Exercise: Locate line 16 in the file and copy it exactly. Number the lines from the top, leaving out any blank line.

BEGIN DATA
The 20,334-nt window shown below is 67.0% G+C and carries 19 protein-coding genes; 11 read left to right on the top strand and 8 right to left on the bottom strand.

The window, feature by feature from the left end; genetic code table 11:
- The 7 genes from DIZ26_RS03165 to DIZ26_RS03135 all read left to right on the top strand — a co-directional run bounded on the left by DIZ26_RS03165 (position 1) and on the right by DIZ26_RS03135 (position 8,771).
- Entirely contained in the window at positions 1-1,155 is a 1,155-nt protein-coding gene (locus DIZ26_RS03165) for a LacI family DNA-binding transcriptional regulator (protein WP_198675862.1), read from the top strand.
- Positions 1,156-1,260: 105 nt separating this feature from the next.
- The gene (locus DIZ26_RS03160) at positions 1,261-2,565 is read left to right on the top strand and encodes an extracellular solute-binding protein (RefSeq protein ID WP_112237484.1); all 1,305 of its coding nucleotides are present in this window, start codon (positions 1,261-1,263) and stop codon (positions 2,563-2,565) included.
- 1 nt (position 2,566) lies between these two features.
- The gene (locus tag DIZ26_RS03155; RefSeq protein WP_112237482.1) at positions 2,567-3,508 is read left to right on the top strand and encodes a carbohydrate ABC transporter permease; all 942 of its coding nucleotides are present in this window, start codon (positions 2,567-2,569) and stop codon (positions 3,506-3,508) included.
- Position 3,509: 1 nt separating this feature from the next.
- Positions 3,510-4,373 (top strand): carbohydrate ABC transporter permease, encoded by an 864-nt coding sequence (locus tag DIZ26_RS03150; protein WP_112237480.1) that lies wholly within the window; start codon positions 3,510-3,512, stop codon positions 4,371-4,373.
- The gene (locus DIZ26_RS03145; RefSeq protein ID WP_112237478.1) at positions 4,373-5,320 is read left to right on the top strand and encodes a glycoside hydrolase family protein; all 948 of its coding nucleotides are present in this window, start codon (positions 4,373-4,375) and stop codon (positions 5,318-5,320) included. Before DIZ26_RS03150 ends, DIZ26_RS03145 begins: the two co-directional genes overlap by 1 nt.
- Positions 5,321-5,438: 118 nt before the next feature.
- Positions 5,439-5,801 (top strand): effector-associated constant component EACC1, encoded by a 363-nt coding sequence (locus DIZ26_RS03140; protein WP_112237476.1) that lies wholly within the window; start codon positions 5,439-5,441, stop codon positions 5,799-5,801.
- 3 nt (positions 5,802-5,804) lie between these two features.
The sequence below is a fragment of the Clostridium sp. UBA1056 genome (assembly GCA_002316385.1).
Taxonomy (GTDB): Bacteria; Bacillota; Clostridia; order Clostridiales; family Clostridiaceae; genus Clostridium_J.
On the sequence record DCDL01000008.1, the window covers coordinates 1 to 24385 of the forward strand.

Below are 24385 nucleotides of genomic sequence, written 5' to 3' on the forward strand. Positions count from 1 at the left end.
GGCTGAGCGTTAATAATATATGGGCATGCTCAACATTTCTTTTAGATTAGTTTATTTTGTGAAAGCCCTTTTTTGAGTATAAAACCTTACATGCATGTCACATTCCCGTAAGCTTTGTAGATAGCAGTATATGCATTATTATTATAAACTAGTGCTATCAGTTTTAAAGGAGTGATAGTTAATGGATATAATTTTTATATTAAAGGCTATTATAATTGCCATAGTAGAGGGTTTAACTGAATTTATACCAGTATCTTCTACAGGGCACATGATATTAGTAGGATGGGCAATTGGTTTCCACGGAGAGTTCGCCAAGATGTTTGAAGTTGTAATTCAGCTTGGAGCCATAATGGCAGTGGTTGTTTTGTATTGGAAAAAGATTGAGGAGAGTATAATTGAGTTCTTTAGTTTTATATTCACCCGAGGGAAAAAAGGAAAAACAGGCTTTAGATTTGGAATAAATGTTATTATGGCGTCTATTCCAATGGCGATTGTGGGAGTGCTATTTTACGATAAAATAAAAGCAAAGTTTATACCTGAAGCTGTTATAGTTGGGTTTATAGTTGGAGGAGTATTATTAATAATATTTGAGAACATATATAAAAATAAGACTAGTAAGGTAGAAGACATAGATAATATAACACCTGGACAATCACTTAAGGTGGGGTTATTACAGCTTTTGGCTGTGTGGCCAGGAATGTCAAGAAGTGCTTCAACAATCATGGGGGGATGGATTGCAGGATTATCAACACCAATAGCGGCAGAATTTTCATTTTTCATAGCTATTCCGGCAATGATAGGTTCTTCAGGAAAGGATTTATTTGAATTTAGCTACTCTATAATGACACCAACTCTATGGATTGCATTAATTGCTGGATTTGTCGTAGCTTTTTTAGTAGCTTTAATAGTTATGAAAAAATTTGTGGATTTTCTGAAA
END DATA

Taxonomy (GTDB): Bacteria; Bacillota; Clostridia; order Clostridiales; family Clostridiaceae; genus Clostridium_J.